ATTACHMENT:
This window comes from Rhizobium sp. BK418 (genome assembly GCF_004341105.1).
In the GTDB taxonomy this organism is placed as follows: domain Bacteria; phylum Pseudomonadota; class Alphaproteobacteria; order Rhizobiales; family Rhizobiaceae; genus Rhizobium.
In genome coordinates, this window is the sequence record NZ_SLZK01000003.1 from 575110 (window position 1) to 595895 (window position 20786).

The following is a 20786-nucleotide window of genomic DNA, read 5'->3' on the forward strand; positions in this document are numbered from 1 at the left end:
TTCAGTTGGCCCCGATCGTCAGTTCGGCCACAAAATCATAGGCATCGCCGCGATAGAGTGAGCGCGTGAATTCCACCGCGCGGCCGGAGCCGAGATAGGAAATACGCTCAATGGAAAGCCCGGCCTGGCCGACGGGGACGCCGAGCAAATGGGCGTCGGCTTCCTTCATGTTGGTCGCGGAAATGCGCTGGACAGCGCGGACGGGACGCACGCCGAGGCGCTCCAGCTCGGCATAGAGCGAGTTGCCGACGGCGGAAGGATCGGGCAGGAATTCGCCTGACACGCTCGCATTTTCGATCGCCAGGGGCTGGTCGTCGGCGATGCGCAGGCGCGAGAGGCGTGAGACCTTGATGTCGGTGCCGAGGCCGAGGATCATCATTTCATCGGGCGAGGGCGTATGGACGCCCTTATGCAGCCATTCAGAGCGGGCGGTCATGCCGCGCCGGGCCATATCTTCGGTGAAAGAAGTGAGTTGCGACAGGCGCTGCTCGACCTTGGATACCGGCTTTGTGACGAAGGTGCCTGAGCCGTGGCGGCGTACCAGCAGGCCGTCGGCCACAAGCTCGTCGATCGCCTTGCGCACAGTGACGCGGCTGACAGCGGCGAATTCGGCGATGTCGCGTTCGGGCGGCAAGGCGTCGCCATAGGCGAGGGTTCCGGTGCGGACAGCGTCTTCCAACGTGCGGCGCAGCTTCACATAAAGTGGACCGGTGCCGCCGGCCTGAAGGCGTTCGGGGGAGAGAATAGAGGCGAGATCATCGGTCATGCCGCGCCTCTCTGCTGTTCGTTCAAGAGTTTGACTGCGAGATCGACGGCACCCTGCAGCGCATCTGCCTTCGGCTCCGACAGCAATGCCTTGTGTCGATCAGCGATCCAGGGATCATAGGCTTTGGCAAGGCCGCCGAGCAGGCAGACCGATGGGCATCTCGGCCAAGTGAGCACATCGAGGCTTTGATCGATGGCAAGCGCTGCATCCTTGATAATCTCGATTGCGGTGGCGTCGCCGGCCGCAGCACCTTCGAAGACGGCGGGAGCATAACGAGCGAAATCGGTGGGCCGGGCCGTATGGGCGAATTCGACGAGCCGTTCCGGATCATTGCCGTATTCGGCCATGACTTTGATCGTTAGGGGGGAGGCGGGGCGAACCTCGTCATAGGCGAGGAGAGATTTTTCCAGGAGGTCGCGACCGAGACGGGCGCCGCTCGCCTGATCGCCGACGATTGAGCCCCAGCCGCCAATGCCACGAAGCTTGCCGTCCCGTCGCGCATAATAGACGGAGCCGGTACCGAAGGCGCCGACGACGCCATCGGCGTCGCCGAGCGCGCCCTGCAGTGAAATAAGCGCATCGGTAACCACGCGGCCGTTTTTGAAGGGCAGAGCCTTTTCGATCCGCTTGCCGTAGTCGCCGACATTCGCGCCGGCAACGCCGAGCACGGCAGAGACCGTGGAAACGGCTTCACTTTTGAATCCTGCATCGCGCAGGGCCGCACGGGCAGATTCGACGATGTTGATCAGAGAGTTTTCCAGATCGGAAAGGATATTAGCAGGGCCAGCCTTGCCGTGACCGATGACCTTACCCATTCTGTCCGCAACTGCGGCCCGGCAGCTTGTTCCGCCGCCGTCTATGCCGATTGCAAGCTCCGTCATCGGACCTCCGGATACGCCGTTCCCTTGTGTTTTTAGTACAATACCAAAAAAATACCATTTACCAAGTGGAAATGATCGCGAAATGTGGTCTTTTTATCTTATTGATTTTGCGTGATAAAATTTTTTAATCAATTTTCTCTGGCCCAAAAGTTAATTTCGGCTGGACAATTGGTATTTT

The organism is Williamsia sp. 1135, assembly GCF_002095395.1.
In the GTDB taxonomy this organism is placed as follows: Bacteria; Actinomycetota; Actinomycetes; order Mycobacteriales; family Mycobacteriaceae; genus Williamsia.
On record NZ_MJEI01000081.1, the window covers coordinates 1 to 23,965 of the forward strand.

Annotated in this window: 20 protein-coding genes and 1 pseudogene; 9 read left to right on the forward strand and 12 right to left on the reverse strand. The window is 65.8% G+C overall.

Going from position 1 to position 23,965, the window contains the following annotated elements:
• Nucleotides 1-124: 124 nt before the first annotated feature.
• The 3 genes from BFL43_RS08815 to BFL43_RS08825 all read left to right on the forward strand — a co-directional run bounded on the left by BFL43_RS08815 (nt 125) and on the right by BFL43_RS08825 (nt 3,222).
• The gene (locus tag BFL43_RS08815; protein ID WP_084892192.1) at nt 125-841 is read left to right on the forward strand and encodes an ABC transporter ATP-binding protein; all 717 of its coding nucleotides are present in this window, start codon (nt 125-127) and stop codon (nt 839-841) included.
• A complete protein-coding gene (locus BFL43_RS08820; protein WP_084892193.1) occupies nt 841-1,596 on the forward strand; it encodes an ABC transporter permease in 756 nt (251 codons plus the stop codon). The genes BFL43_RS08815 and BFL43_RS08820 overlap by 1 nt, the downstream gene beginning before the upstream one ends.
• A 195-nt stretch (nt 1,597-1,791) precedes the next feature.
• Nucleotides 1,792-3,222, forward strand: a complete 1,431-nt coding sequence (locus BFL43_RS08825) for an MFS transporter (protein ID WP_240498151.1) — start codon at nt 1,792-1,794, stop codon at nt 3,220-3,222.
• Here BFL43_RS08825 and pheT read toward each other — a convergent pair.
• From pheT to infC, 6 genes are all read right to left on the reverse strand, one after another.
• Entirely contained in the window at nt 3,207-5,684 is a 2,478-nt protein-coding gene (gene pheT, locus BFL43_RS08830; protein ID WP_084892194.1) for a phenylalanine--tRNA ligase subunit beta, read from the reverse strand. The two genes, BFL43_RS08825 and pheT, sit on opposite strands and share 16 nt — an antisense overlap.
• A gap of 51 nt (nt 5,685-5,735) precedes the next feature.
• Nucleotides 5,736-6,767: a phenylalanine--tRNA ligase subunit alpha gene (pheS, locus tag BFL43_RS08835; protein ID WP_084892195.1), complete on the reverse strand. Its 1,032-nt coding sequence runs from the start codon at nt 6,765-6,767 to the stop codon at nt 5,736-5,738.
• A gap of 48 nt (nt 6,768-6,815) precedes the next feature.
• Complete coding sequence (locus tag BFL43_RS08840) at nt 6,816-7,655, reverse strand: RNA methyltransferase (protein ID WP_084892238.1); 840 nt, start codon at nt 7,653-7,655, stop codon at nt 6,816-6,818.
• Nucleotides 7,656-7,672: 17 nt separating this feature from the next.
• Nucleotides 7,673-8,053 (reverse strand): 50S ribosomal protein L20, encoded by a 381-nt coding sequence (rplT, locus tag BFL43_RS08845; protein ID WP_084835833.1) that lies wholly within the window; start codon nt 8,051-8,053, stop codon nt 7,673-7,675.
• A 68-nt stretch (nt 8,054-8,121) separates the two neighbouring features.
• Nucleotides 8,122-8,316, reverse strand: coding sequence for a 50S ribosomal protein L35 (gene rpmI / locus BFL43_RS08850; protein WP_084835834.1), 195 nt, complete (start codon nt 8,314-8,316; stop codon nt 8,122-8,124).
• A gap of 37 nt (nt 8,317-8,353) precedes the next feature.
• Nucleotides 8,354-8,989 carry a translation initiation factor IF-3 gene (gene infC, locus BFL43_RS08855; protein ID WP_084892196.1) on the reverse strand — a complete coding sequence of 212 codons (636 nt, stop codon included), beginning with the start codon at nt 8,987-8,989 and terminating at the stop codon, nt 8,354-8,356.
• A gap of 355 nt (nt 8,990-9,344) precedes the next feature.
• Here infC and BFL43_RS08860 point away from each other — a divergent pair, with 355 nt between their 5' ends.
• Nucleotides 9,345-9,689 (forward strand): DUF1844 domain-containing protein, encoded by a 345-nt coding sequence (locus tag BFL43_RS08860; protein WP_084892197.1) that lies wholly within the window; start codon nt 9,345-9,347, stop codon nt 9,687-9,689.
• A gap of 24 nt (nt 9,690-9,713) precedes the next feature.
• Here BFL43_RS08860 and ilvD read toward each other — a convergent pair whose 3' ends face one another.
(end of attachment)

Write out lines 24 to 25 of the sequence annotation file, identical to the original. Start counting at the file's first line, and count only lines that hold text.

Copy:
• Nucleotides 7,656-7,672: 17 nt separating this feature from the next.
• Nucleotides 7,673-8,053 (reverse strand): 50S ribosomal protein L20, encoded by a 381-nt coding sequence (rplT, locus tag BFL43_RS08845; protein ID WP_084835833.1) that lies wholly within the window; start codon nt 8,051-8,053, stop codon nt 7,673-7,675.